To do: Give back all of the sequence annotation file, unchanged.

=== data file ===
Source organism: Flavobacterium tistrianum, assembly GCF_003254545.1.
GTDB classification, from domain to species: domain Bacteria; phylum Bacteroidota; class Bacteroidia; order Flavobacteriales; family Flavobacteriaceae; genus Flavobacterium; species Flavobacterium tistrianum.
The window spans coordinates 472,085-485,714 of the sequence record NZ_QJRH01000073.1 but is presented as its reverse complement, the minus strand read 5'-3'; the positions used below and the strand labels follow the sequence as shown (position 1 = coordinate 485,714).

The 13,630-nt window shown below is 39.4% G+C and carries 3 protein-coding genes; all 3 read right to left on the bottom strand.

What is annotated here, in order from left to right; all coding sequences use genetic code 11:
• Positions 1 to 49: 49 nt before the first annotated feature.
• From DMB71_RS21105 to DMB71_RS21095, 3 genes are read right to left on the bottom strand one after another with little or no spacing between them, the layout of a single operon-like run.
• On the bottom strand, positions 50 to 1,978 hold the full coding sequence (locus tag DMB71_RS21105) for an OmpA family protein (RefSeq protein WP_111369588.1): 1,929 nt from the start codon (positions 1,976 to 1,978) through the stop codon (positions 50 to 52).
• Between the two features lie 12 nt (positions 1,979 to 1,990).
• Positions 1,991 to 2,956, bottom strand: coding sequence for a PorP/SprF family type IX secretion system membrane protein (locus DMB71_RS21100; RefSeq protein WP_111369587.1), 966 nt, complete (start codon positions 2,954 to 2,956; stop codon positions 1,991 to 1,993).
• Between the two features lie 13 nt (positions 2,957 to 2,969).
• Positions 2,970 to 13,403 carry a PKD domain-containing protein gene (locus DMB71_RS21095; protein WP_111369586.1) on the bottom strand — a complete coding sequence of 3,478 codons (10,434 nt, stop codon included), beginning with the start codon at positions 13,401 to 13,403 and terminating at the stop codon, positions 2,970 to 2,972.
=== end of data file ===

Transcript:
Source organism: Flavobacterium tistrianum, assembly GCF_003254545.1.
GTDB classification, from domain to species: domain Bacteria; phylum Bacteroidota; class Bacteroidia; order Flavobacteriales; family Flavobacteriaceae; genus Flavobacterium; species Flavobacterium tistrianum.
The window spans coordinates 472,085-485,714 of the sequence record NZ_QJRH01000073.1 but is presented as its reverse complement, the minus strand read 5'-3'; the positions used below and the strand labels follow the sequence as shown (position 1 = coordinate 485,714).

The 13,630-nt window shown below is 39.4% G+C and carries 3 protein-coding genes; all 3 read right to left on the bottom strand.

What is annotated here, in order from left to right; all coding sequences use genetic code 11:
• Positions 1 to 49: 49 nt before the first annotated feature.
• From DMB71_RS21105 to DMB71_RS21095, 3 genes are read right to left on the bottom strand one after another with little or no spacing between them, the layout of a single operon-like run.
• On the bottom strand, positions 50 to 1,978 hold the full coding sequence (locus tag DMB71_RS21105) for an OmpA family protein (RefSeq protein WP_111369588.1): 1,929 nt from the start codon (positions 1,976 to 1,978) through the stop codon (positions 50 to 52).
• Between the two features lie 12 nt (positions 1,979 to 1,990).
• Positions 1,991 to 2,956, bottom strand: coding sequence for a PorP/SprF family type IX secretion system membrane protein (locus DMB71_RS21100; RefSeq protein WP_111369587.1), 966 nt, complete (start codon positions 2,954 to 2,956; stop codon positions 1,991 to 1,993).
• Between the two features lie 13 nt (positions 2,957 to 2,969).
• Positions 2,970 to 13,403 carry a PKD domain-containing protein gene (locus DMB71_RS21095; protein WP_111369586.1) on the bottom strand — a complete coding sequence of 3,478 codons (10,434 nt, stop codon included), beginning with the start codon at positions 13,401 to 13,403 and terminating at the stop codon, positions 2,970 to 2,972.